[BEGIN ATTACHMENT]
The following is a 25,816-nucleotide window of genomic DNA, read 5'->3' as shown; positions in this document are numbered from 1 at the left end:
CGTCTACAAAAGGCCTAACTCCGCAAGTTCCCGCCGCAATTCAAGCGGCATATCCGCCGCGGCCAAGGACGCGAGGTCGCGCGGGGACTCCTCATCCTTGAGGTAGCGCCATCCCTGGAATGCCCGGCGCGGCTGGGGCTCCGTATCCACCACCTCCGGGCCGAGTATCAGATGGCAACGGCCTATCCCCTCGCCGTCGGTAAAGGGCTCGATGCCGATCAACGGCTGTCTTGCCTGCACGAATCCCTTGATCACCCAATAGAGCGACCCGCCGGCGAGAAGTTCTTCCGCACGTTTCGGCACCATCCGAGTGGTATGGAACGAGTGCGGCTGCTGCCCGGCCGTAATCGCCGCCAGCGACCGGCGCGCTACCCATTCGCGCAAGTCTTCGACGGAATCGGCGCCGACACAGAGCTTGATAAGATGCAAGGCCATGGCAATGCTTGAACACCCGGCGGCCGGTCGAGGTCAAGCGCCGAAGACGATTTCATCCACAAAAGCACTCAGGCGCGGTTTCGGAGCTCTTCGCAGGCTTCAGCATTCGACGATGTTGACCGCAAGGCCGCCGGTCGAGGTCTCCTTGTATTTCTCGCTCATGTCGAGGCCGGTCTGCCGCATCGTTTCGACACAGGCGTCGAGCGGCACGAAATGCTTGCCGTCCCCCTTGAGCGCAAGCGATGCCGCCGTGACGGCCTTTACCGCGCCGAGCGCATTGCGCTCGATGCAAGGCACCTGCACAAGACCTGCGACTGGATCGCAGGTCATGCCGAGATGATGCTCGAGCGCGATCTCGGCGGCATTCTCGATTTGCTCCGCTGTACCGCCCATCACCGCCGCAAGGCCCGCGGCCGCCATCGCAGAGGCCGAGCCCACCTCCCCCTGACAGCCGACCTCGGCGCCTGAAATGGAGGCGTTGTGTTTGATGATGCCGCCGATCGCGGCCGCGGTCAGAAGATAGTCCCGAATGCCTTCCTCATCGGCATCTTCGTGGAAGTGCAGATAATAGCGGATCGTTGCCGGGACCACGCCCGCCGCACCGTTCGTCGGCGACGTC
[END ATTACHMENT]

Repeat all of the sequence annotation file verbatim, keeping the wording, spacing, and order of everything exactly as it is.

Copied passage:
The following is a 25,816-nucleotide window of genomic DNA, read 5'->3' as shown; positions in this document are numbered from 1 at the left end:
CGTCTACAAAAGGCCTAACTCCGCAAGTTCCCGCCGCAATTCAAGCGGCATATCCGCCGCGGCCAAGGACGCGAGGTCGCGCGGGGACTCCTCATCCTTGAGGTAGCGCCATCCCTGGAATGCCCGGCGCGGCTGGGGCTCCGTATCCACCACCTCCGGGCCGAGTATCAGATGGCAACGGCCTATCCCCTCGCCGTCGGTAAAGGGCTCGATGCCGATCAACGGCTGTCTTGCCTGCACGAATCCCTTGATCACCCAATAGAGCGACCCGCCGGCGAGAAGTTCTTCCGCACGTTTCGGCACCATCCGAGTGGTATGGAACGAGTGCGGCTGCTGCCCGGCCGTAATCGCCGCCAGCGACCGGCGCGCTACCCATTCGCGCAAGTCTTCGACGGAATCGGCGCCGACACAGAGCTTGATAAGATGCAAGGCCATGGCAATGCTTGAACACCCGGCGGCCGGTCGAGGTCAAGCGCCGAAGACGATTTCATCCACAAAAGCACTCAGGCGCGGTTTCGGAGCTCTTCGCAGGCTTCAGCATTCGACGATGTTGACCGCAAGGCCGCCGGTCGAGGTCTCCTTGTATTTCTCGCTCATGTCGAGGCCGGTCTGCCGCATCGTTTCGACACAGGCGTCGAGCGGCACGAAATGCTTGCCGTCCCCCTTGAGCGCAAGCGATGCCGCCGTGACGGCCTTTACCGCGCCGAGCGCATTGCGCTCGATGCAAGGCACCTGCACAAGACCTGCGACTGGATCGCAGGTCATGCCGAGATGATGCTCGAGCGCGATCTCGGCGGCATTCTCGATTTGCTCCGCTGTACCGCCCATCACCGCCGCAAGGCCCGCGGCCGCCATCGCAGAGGCCGAGCCCACCTCCCCCTGACAGCCGACCTCGGCGCCTGAAATGGAGGCGTTGTGTTTGATGATGCCGCCGATCGCGGCCGCGGTCAGAAGATAGTCCCGAATGCCTTCCTCATCGGCATCTTCGTGGAAGTGCAGATAATAGCGGATCGTTGCCGGGACCACGCCCGCCGCACCGTTCGTCGGCGACGTC